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(I’ll try to keep everything here as simple as it can be. I may oversimplify some things. Consult with this for more precise results.)

So a while ago I stumbled across a paper (link above) which contained proof that problems solvable by certain type of hidden information machine with space limit of n contain set of problems solvable in time \(2^{2^{…^{2^n}}}\) on deterministic machine, with height of stack predetermined by exact type of machine (number of "players"). Using time hierarchy theorem, closure of sub-k-EXP functions under taking squares and existence of k-EXPTIME complete problems (trivial example – given description of machine and n in unary does machine halt in \(2^{2^{…^{2^n}}}\) steps with k 2’s in stack?) we can conclude that k-EXPTIME contains problems requiring \(2^{2^{…^{2^n}}}\) steps, thus from these hidden information machines we can find very intractable problems! Furthermore, certain machines are undecidable even under constant space constraint!

Definitions

I’ll define these machines in terms of multiplayer games, as for me it is simpler. We have \(k>0\) players, numbered 0 to k-1. Players are divided into 2 teams - ∀-team consisting of ∀-players and ∃-team consisting of ∃-players. There is no big importance in number of ∀-players, so we can assume there is only one such player, numbered 0. In game there is finite number of memory banks (tapes for machines, but in game interpretation it can be whatever). Each player can see some subset (not necessarily proper) of memory banks, and has possibility to change content of some subset of it. These subsets are predefined before start of game. This type of game is called private game and is denoted MPA-k, where k is number of ∃-players.

Very important fact is that this game is non-cooperative. Of course, ∀-team is against ∃-team, so no cooperation is possible, but we don’t allow any two or more ∃-players be allies, i.e. they can’t have “group strategy”, which they agreed on before game. Only way of communication is through a memory bank visible to both players.

If we add restriction that every bank modifiable by ∀-player is invisible for ∃-team, ∃-players will have to play “blind”, without knowledge on what ∀-player is doing. This type of game is called blindfold game and is denoted MBA-k, where k is number of ∃-players.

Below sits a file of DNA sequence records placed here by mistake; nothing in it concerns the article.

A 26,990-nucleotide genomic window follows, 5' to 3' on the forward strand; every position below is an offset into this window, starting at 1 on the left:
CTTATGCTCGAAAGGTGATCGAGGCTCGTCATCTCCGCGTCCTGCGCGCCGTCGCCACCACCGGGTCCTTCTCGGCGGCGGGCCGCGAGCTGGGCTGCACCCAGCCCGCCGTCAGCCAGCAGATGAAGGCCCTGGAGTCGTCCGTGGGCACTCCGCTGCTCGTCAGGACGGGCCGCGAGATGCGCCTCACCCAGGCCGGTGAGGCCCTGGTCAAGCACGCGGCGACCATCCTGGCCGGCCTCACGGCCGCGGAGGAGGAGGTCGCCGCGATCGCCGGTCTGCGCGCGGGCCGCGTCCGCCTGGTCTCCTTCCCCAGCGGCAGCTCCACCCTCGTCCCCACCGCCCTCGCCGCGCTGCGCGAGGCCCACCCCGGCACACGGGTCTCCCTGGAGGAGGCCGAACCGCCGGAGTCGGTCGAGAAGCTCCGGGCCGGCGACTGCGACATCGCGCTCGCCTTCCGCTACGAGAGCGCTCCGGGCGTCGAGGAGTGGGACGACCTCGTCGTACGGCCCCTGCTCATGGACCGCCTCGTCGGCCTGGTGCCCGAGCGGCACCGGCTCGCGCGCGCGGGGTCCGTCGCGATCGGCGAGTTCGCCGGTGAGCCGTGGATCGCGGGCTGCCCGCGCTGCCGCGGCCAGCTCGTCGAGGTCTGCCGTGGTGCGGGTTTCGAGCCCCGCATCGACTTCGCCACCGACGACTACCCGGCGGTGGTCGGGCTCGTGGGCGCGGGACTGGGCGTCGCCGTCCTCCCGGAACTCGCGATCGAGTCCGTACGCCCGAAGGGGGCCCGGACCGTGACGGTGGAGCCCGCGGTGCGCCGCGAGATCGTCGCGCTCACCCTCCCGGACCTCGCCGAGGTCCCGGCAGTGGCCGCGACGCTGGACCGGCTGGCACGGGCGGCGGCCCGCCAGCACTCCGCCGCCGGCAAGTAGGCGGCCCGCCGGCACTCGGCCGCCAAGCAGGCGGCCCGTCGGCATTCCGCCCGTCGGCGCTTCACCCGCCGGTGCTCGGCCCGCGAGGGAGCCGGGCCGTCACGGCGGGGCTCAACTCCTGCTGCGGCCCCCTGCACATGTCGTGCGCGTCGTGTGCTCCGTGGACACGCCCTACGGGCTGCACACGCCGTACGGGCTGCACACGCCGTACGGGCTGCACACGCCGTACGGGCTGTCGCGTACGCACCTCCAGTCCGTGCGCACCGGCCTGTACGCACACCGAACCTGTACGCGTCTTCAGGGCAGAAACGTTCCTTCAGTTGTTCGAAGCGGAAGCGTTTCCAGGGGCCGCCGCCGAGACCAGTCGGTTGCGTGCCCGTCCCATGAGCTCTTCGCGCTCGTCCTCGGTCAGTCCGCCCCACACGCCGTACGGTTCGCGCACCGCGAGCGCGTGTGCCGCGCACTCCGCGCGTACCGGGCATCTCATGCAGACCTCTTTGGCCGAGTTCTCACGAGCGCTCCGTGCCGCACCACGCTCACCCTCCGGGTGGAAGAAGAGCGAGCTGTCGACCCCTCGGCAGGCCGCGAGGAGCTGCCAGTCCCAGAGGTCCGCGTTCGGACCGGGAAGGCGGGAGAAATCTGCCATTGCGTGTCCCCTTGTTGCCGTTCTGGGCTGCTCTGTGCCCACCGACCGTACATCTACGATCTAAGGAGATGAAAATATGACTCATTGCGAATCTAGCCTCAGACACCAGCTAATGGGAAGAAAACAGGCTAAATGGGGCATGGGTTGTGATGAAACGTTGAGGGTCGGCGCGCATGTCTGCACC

But it can be easily shown that even MPA-2 with memory banks restricted to constant size have undecidable outcome, which I’ll show later. We can restrict these games by making hierarchy: if player n can see some memory bank X, so can any player m with \(0<m<n\). With this constraint space bounded games will be equivalent to some multiexponential function of space bound. Surprisingly, time bounded machines of each type have same outcome class!

MPA-k>1 outcome is fairly hard

With fairly hard I meant very hard. So hard that Turing machine can’t predict it. Suppose we have some TM halting problem instance written in place visible for everyone. We have 3 players - ∀-player and 2 ∃-players. ∃-players don’t have any memory bank visible for both of them other than input, and each of them has register he can use to send information to ∀-player. Also, ∀-player has his own private register. ∃-players try to win in finite time in following game – let #C0#C1#...#Cm# denote configuration history of Turing machine in question, where C0 is input and Cm is accepting configuration. ∀-player chooses players alternatingly and asks them for one symbol of configuration history. During this he checks 3 things:

  1. Is C0 input configuration?
  2. Is Cm accepting configuration?
  3. Do both players give same sequences?

It’s easy to see it can be checked in constant space. After that he asks player 1 to repeat history and player 2 to do the same, but starting from C1 instead of C0. ∀-player checks if Ci given by player 2 is really next step after C(i-1) given by player 1. This can also be done in constant space (Note that if players could exchange information they could lie, e.g. they now could give different histories, as long as C(i-1) of first of them evolves to Ci of other one. These histories don't have to be themself valid). If at any step either player was mistaken, ∀-player wins. Otherwise, if ∀-player finds no flaw and game ended, ∃-team won.

So ∃-team can win this game iff it can give configuration history leading to halt, which, of course, is possible only if machine in question halts. So outcome of constant space MPA-2 game is undecidable. Obviously, by adding other players idle during whole game doesn’t make result false.

Hierarchial games are equivalent multiexponential time DTMs

Strategy counter game

(Possibly tomorrow)

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